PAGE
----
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Why not benchmarking? Part 1: Understanding its Value

You may have all the data for your organization or community, but sooner or later you’ll have to look outward to measure how you’re performing. When that time comes, why not try benchmarking?

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True, collecting data on yourself and others isn’t always fun, and the comparison stage may yield some disappointing results. Afterward though, some great benefits emerge:

-          Confirm (or shatter) your expectations: On-the-ground work and pride in local organizations is crucial, but are they really the best? I might say Cleveland is better than Cincinnati, but a quick look at Thoughtwell’s Benchmarking Central Ohio shows, at least for population growth and household income, I am quite wrong.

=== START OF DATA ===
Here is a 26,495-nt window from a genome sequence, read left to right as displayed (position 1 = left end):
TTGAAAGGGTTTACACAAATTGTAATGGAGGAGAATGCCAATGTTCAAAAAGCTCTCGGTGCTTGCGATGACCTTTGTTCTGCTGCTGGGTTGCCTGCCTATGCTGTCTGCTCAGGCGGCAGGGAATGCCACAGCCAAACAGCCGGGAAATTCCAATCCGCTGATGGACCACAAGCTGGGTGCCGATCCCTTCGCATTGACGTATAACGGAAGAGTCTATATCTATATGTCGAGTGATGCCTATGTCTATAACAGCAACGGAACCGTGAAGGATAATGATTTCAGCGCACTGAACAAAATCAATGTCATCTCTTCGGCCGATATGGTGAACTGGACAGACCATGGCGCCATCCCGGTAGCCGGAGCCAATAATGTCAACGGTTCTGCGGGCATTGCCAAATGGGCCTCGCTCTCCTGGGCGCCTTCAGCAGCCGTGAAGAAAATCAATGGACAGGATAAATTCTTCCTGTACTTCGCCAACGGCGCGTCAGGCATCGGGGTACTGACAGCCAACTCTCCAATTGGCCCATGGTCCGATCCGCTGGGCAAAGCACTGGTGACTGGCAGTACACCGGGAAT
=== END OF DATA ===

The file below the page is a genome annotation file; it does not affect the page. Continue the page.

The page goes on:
-          See who’s doing it better: If rankings aren’t to your liking this time, don’t fret. Benchmarking also shows who’s at the top, helping draw a goal line for improved metrics.

-          One step to change: Knowing where you and your peers stand lays groundwork for future actions, and continuously benchmarking puts earlier decisions in perspective. When DirecTV sees its customer satisfaction ratings slipping and competitors catching up, what went wrong and what can be done next have a new lens.

-          Fun facts at parties:  Did you know over 46 million items circulate in libraries around Portland? When benchmarking cities to your own, knowledge gained makes for endless exciting conversation starters (or, maybe not…).

If you’re ready to get started, your next questions might be, “what data should we collect?” and “who are my peers?” Let’s answer those next time.